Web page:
Up next was Vogue. Even the cover was beguiling – Kate Moss posing in a black suit on a cover that was matte and shiny at the same time. It was an exciting start to say the least! As I pored over the pages I became mesmerised by what unfolded before my eyes. I paused at every advert, analysing each for several minutes, eager to take in every detail and gain an understanding of what I saw. The clothes were nothing like those in the shop windows of Chelmsford High Street back home. Greying drop-ceiling tiles, mannequins with ill-fitting joints (and wigs for that matter) and Miss Selfridge sale rail– it all seemed a world apart from the high octane glamour of the magnificent pages of Vogue. Fashion shoots invited me in, sparking my imagination and leaving me thirsty for more. I knew at this moment that I wanted to get a piece of this magical world. This world that was so far removed from my life as a nerdy schoolgirl (something which I feared would be chronic, and am still wondering whether it is) who went to church, ice-skated and watched back-to-back episodes of Friends at 7 o’clock each evening. It was a new world which set my heart racing. I wanted to be part of the shoots, I wanted to touch the clothes, I wanted to learn more, I wanted to know what it was like to be an adult and to see whether this captivating world would in fact become more tangible as a grownup.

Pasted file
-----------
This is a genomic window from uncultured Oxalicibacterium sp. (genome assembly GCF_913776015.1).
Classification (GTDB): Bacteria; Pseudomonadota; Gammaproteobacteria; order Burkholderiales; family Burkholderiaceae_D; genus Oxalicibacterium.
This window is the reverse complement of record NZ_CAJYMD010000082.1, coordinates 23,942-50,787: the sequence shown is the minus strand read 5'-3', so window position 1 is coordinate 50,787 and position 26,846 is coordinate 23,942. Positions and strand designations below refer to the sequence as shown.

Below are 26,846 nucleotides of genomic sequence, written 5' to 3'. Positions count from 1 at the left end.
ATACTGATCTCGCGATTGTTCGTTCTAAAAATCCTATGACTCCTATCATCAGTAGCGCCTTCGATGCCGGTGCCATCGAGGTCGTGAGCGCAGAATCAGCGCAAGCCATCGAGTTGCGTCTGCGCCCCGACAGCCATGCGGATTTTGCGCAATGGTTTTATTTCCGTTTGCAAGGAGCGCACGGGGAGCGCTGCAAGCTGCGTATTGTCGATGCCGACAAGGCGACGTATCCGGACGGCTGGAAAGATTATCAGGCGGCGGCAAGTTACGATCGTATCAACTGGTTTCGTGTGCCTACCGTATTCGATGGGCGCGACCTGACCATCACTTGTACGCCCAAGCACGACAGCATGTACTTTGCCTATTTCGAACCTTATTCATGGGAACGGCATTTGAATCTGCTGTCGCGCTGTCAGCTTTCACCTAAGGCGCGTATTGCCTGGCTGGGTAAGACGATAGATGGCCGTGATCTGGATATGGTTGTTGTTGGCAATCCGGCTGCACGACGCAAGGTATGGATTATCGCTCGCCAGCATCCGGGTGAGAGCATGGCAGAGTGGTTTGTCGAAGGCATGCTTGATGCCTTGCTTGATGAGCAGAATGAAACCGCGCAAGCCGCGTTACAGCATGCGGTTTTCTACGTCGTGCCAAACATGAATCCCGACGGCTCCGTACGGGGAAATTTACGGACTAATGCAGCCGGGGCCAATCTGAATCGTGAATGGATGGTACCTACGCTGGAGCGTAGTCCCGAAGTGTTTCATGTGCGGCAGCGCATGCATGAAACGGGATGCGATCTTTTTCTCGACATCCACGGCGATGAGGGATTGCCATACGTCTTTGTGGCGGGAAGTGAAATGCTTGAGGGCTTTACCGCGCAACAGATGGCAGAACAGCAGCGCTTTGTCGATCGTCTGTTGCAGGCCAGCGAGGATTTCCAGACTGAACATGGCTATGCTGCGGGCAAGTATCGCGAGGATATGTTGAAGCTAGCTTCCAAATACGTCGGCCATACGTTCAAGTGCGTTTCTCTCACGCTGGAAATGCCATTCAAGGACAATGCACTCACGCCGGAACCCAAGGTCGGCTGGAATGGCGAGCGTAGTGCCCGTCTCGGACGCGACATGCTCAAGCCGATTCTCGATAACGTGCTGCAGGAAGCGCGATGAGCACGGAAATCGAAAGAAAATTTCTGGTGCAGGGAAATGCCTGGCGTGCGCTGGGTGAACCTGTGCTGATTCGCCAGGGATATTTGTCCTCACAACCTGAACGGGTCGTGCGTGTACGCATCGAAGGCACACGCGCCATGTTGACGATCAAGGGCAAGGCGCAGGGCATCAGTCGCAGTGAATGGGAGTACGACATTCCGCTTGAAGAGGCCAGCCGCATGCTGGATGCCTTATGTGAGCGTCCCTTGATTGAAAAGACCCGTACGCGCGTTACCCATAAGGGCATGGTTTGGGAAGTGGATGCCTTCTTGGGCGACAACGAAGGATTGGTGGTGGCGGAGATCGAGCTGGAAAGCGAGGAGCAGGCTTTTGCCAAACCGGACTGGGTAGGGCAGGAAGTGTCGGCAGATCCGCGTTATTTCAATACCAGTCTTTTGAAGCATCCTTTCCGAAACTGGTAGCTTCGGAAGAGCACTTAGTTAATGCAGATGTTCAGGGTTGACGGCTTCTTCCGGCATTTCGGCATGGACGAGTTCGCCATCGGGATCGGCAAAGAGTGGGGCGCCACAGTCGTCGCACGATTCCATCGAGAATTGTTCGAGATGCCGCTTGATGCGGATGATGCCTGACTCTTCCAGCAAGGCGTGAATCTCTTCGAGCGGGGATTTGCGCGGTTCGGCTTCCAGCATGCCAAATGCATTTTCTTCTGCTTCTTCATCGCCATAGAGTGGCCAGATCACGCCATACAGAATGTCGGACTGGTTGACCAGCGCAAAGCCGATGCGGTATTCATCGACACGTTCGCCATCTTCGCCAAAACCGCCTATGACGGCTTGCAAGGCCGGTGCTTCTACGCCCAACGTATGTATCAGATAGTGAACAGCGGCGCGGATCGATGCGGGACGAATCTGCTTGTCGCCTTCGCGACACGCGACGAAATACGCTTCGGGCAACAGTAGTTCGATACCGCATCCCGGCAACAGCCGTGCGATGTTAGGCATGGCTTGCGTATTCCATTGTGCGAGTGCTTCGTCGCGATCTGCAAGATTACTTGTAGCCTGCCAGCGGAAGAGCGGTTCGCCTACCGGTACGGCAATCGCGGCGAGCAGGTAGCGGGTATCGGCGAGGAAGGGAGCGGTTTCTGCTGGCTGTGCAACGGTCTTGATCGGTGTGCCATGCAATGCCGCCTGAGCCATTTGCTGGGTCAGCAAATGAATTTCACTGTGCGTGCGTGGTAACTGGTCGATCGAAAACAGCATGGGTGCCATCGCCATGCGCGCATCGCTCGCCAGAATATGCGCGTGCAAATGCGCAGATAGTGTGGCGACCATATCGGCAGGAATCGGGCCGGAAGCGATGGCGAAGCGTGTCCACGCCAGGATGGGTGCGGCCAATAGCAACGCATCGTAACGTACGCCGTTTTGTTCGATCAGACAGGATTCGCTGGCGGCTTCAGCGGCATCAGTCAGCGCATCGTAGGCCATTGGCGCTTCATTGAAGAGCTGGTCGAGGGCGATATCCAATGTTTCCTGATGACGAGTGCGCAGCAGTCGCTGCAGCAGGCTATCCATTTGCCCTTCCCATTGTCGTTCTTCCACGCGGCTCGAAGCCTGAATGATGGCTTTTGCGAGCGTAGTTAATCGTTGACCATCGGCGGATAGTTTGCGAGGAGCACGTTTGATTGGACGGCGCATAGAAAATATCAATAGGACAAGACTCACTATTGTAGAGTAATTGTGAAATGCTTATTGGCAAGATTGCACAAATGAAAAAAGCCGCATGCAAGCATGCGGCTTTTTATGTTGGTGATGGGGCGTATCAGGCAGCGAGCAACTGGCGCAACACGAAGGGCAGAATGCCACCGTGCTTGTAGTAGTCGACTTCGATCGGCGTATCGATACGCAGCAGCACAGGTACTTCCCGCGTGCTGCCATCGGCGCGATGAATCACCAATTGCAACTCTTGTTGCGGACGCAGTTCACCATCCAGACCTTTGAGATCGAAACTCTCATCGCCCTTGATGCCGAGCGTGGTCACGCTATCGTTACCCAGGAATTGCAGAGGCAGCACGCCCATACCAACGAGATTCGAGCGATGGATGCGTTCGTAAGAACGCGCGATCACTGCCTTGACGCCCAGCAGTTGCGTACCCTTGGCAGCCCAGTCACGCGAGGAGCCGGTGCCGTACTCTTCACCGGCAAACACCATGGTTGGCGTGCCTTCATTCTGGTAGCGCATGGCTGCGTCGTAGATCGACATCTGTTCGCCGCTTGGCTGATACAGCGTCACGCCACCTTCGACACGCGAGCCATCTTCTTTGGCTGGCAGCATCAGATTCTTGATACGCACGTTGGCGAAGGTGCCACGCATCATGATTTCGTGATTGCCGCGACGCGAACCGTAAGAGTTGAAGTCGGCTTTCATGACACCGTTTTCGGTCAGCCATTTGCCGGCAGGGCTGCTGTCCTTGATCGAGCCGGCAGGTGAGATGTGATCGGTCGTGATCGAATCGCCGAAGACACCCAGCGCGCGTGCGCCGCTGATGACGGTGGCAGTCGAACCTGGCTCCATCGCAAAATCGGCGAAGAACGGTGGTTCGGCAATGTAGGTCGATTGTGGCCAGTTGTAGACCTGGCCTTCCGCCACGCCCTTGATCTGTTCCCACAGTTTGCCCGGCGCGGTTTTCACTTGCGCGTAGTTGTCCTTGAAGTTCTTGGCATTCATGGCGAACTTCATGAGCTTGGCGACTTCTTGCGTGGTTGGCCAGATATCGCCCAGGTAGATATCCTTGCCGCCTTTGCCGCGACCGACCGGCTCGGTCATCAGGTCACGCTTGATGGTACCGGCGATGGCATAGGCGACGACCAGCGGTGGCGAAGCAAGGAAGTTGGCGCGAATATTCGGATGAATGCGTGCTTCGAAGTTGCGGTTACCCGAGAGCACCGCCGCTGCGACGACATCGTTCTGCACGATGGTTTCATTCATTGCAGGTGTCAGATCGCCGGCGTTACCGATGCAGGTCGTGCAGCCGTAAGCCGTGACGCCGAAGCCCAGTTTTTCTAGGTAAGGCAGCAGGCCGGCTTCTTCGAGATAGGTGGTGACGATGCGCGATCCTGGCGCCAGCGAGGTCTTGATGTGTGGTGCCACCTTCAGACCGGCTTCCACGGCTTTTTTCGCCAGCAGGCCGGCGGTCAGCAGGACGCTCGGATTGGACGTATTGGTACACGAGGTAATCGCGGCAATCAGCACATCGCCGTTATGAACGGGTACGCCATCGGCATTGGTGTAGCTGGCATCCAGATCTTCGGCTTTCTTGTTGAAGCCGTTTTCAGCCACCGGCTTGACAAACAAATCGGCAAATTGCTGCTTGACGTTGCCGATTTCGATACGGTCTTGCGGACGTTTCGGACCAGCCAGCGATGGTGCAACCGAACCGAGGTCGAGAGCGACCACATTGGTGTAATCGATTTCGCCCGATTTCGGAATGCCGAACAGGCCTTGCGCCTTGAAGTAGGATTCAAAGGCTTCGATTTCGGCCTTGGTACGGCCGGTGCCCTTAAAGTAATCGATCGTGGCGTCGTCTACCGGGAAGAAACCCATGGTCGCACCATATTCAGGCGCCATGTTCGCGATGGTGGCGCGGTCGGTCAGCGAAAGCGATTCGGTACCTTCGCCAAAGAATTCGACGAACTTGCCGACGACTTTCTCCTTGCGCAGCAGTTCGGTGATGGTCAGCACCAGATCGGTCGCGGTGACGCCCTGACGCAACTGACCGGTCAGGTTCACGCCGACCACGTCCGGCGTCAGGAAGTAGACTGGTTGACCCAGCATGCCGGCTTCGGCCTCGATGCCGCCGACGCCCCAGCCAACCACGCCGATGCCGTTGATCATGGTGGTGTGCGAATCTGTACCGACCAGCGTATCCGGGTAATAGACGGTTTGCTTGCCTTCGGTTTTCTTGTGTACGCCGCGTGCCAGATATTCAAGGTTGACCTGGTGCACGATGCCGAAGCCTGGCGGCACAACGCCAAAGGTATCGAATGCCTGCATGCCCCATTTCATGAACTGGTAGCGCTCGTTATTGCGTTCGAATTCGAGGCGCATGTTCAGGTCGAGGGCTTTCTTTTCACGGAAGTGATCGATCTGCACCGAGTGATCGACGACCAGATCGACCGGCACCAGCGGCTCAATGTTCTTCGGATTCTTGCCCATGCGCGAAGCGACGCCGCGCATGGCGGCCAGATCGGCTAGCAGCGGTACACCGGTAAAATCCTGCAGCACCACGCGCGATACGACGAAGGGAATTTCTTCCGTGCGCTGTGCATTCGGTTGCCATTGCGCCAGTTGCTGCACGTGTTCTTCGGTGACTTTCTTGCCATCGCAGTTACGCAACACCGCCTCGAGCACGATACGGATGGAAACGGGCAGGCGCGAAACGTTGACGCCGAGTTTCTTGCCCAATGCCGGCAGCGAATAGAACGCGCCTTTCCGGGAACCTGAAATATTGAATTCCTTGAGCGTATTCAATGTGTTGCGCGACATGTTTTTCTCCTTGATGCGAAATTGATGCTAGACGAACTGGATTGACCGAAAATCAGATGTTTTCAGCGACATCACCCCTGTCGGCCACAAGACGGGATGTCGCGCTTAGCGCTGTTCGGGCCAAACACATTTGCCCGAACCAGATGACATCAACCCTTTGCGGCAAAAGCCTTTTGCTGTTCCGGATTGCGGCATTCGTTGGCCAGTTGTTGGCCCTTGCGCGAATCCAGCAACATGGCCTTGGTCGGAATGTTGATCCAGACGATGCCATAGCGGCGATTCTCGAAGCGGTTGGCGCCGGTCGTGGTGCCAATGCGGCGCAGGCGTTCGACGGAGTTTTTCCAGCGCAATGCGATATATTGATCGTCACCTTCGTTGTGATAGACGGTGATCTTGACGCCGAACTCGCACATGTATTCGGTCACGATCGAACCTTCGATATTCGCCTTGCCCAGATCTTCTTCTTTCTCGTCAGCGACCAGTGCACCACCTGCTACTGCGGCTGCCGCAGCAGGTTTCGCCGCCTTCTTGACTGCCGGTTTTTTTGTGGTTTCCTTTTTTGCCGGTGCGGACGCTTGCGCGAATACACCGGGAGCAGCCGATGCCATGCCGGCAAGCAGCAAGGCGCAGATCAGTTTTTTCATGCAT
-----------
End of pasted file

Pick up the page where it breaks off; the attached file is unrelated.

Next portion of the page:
Fashion and Vogue then became my ‘thing’. My clothing choices were still questionable and I found it to be challenging trying to replicate Lucinda Chambers’ styling. It didn’t help that all I had to work with was GAP and Boden childrenswear and the social pressure to fit in with the cool girls at school who were clad in velour, nylon gillets and Playboy G-strings. Whilst navigation of pre-teen fashion was a steep learning curve, one thing that did come more naturally was an ambition to be a fashion journalist (still a work in progress) and a knack for finding space to house my every-growing magazine archive.